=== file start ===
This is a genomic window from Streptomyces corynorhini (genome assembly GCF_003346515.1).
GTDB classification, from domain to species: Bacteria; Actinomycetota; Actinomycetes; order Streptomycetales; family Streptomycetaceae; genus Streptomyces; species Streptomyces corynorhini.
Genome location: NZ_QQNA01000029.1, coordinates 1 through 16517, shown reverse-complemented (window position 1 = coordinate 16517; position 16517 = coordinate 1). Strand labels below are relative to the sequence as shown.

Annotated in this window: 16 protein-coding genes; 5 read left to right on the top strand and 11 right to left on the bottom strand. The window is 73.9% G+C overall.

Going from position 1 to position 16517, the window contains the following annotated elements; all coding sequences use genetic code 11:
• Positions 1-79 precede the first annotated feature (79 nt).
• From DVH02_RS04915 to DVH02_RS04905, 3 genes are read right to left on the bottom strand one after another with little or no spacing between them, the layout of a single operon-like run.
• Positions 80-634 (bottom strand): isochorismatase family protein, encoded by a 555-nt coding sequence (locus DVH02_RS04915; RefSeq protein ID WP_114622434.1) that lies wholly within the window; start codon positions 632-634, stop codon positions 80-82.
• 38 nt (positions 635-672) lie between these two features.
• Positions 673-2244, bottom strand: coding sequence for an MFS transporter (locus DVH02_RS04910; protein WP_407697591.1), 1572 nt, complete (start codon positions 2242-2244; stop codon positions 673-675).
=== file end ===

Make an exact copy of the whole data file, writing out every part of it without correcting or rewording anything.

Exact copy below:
This is a genomic window from Streptomyces corynorhini (genome assembly GCF_003346515.1).
GTDB classification, from domain to species: Bacteria; Actinomycetota; Actinomycetes; order Streptomycetales; family Streptomycetaceae; genus Streptomyces; species Streptomyces corynorhini.
Genome location: NZ_QQNA01000029.1, coordinates 1 through 16517, shown reverse-complemented (window position 1 = coordinate 16517; position 16517 = coordinate 1). Strand labels below are relative to the sequence as shown.

Annotated in this window: 16 protein-coding genes; 5 read left to right on the top strand and 11 right to left on the bottom strand. The window is 73.9% G+C overall.

Going from position 1 to position 16517, the window contains the following annotated elements; all coding sequences use genetic code 11:
• Positions 1-79 precede the first annotated feature (79 nt).
• From DVH02_RS04915 to DVH02_RS04905, 3 genes are read right to left on the bottom strand one after another with little or no spacing between them, the layout of a single operon-like run.
• Positions 80-634 (bottom strand): isochorismatase family protein, encoded by a 555-nt coding sequence (locus DVH02_RS04915; RefSeq protein ID WP_114622434.1) that lies wholly within the window; start codon positions 632-634, stop codon positions 80-82.
• 38 nt (positions 635-672) lie between these two features.
• Positions 673-2244, bottom strand: coding sequence for an MFS transporter (locus DVH02_RS04910; protein WP_407697591.1), 1572 nt, complete (start codon positions 2242-2244; stop codon positions 673-675).